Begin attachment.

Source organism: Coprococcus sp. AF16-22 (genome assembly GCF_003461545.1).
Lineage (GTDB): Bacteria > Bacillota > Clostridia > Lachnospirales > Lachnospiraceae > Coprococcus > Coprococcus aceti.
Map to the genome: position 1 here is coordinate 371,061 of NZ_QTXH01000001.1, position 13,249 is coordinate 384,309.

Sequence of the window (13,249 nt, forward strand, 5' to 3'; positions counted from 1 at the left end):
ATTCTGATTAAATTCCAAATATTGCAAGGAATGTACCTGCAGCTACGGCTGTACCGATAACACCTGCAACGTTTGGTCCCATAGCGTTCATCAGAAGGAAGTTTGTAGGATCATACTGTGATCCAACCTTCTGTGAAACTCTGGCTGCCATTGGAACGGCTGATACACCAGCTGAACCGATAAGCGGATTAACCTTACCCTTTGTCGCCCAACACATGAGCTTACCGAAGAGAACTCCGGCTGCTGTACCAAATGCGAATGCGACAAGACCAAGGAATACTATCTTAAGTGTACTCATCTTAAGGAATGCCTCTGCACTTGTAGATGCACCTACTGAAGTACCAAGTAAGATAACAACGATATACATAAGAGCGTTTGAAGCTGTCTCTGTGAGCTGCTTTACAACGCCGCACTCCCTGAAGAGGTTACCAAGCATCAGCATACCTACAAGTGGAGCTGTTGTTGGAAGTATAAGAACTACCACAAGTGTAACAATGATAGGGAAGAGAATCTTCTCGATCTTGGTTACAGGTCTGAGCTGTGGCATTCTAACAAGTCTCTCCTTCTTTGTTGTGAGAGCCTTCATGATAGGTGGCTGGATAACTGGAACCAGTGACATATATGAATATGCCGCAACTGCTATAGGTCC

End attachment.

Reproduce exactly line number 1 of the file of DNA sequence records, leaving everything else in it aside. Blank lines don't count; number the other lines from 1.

Source organism: Coprococcus sp. AF16-22 (genome assembly GCF_003461545.1).